Updated: Jul 16
Since I watched Harry Potter at the age of 7, I have been fascinated by the secret entrances and hidden doors. However, it wasn't until last summer that I started daydreaming about having one in my own house.
It all started on one beautiful evening when mom and I were attending the classical music festival in the vineyard in the Kakheti Region of Georgia. One evening, after the concert, I and my friends stayed outside to enjoy a beautiful evening and have dinner, while she, the "Miss social", went to hang out with her friends. Later in the evening, on the way back to our room, she suddenly turned around and said: "Hey, come here let me take you to the secret room", I thought to myself - is she alright ?! what is she talking about ?! In the middle of a very long stone hallway, she turned left, towards the wall, and started pushing a huge arched brick wall. The wall opened up like a door and revealed a small, very beautifully decorated dining/meeting area. The moment I entered that room, I knew I need something similar in my house.
Well, my 1500 sq. ft house is not a mansion that can accommodate long brick hallways, hidden passages, or any type of hidden room. However, it had a hallway, with the most useless closet, space on top of the basement staircase that I couldn't use much as the floors were not straight and it was impossible to fit anything there. So, I decided to turn it into the "Secret Space" that would look like a built-in cabinet from the outside and inside will serve as a linen closet. I know, I know, linen closet, nothing exciting…
Right before I started designing the "secret door", I redesigned our hallway doors and added the molding on the walls. As you can see in the picture above, adding the trim with straight, masculine, lines and painting everything white gave the hallway a sleek and clean base. However, I wasn't going for white bland space, I wanted more character. So I incorporated some feminine curvature and color through greenish/gray arched closet doors. The different shape and color of the closet door further tricks the mind and makes one believe it's just a built-in cabinet instead of the closet door.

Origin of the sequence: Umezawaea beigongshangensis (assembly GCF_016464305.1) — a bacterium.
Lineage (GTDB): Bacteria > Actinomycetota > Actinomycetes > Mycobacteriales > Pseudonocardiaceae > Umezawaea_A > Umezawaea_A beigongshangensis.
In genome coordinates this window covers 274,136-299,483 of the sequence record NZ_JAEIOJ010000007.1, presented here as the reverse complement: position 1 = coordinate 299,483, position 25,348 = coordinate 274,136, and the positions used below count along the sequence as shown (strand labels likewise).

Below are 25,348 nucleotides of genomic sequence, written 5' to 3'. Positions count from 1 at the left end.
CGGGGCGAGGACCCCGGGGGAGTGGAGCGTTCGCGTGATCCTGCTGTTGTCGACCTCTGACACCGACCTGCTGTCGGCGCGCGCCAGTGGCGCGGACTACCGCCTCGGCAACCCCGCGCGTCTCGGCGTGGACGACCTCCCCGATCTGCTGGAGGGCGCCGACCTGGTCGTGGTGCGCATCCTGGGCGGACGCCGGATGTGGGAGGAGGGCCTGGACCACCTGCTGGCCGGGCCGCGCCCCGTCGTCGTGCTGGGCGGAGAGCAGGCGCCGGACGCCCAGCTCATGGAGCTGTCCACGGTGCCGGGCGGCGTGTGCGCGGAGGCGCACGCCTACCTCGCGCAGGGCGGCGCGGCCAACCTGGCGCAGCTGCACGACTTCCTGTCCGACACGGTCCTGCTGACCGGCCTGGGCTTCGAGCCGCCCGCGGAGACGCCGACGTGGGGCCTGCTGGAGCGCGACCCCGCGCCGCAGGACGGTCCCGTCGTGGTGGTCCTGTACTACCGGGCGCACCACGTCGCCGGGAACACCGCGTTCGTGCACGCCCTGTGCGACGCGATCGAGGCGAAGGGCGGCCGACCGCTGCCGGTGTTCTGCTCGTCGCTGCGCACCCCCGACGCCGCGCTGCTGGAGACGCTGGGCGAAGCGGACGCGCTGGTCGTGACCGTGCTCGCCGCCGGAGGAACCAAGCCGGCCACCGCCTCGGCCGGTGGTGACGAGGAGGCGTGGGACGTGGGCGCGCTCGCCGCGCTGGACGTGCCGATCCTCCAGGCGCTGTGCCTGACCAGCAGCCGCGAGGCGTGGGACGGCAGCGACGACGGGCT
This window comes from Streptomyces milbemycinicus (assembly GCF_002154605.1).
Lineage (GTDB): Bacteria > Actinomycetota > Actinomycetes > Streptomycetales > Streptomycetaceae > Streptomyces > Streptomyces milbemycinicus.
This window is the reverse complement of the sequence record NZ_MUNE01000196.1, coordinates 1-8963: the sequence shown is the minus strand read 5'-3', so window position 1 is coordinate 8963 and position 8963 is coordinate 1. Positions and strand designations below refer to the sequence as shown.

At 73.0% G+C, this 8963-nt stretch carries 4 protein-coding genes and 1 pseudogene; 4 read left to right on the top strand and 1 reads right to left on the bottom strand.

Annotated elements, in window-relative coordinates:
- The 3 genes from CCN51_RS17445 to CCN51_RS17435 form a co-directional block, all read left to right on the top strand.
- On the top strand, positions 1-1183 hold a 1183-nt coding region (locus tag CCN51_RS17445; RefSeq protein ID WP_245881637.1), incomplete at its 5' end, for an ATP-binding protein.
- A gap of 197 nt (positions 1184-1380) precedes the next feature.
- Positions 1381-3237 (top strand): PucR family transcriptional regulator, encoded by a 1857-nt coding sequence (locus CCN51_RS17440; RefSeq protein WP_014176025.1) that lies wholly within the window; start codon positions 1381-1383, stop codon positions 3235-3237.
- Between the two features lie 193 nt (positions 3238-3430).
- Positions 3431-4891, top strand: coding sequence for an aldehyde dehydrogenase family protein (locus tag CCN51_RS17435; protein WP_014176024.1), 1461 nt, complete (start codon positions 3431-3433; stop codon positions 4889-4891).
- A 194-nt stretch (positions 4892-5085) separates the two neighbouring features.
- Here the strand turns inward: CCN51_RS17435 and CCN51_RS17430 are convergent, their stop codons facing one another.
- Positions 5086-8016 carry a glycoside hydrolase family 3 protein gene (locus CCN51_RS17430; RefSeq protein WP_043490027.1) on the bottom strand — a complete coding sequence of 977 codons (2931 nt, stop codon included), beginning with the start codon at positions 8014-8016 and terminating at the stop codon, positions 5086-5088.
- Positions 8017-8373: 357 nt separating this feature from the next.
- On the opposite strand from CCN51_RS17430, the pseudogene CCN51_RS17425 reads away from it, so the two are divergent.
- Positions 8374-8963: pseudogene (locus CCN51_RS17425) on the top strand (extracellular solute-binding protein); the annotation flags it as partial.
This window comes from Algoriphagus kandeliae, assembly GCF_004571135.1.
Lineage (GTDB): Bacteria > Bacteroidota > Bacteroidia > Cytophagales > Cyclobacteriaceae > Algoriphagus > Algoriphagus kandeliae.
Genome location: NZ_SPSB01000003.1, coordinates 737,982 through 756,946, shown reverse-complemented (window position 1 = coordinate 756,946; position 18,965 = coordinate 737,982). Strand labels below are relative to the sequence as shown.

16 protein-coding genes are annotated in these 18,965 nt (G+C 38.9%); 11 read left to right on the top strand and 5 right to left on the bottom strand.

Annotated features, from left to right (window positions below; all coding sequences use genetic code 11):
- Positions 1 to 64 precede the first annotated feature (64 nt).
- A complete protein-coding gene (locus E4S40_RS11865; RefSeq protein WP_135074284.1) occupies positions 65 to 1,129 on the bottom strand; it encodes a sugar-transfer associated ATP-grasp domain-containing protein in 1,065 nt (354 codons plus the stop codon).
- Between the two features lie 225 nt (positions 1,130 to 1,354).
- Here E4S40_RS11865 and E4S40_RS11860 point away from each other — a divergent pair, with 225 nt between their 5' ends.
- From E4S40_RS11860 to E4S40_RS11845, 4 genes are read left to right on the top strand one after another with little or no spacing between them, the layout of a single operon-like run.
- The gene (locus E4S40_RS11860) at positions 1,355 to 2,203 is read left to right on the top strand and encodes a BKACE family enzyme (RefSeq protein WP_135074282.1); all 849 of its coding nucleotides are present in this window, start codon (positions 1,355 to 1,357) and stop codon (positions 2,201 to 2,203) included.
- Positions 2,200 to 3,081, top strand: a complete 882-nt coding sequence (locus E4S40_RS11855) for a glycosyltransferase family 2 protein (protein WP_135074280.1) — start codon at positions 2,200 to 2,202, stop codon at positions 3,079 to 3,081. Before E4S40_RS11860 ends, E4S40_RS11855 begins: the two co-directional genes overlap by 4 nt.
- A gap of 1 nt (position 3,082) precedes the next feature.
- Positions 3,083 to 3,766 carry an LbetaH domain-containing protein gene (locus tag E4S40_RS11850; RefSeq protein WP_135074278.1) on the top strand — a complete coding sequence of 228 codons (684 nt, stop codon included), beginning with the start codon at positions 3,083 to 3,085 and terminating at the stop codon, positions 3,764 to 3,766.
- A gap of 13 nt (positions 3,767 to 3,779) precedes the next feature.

Once I finalize all my design plans, I ran to my husband and informed him that I had a fun project for him ( this is usually the time when he rolls his eyes at me and runs away...). I told him, I wanted the arched door that looked like a built-in shelf. Of course, he said I was crazy but then he got excited about it too.
First, we had to figure out how to turn the doorway into an arch. I researched a lot about it, and the most common way is to either buy a pre-made arched doorway or if you are making an arched way, cut the drywall into the arched shape. However, James looked at me and said, "I think I know a much easier way". So we went to the garage and started working on the arch project.
Below is a step by step of our building process:
Step 1 \\ Prep
-Take out the old bi-fold door, trim, and hardware.
Step 2 \\ Creating the Arch
- Took the vinyl baseboard and arched it to fit the size of the door opening. It took us a few little trims to get the perfect curve but after a few tries, we got it.
- After making sure the fit was perfect and we liked the curve, we left the vinyl plank t in the curved position for 3 days so that it would adjust to the temperature and shape before putting any nails in.
Step 3 \\ Securing & Framing
-Once it was cured, we removed the arched baseboard and built the door framing, then put the vinyl "arch" back and nailed it into the frame. Just be very careful, when doing this!
Step 4 \\ Drywall
- Then measured the top of the arch and cut out the drywall to add it to the top on both sides.
- Once it was screwed in, we started putting joint compound to even out the surface. It took about 4 coats and 4 days (we usually leave each coat for at least 24 hours to dry before sanding and reapplying). Then it was ready to be primed!
Step 4 \\ Finishing Touches
-When using the vinyl, you always have to use a very strong primer before putting the normal paint on. We used SW extreme bond primer.
- Once the primer is dry, lightly sand it with 220 grit sandpaper or sanding block and paint the surface. We used Simply White by Benjamin Moore to match the walls.
These were all the steps that we used to get the arched doorway using the leftover vinyl trim board. I would not suggest using vinyl plank for the archway unless you are putting the trim between the vinyl and the wall as it tends to crack in between. However, I found this curved drywall inserts that would be perfect for the archway.
Below you can find the list of materials and tools that we used in this project:
Joint Compound (We like to use the "Less Dust" version)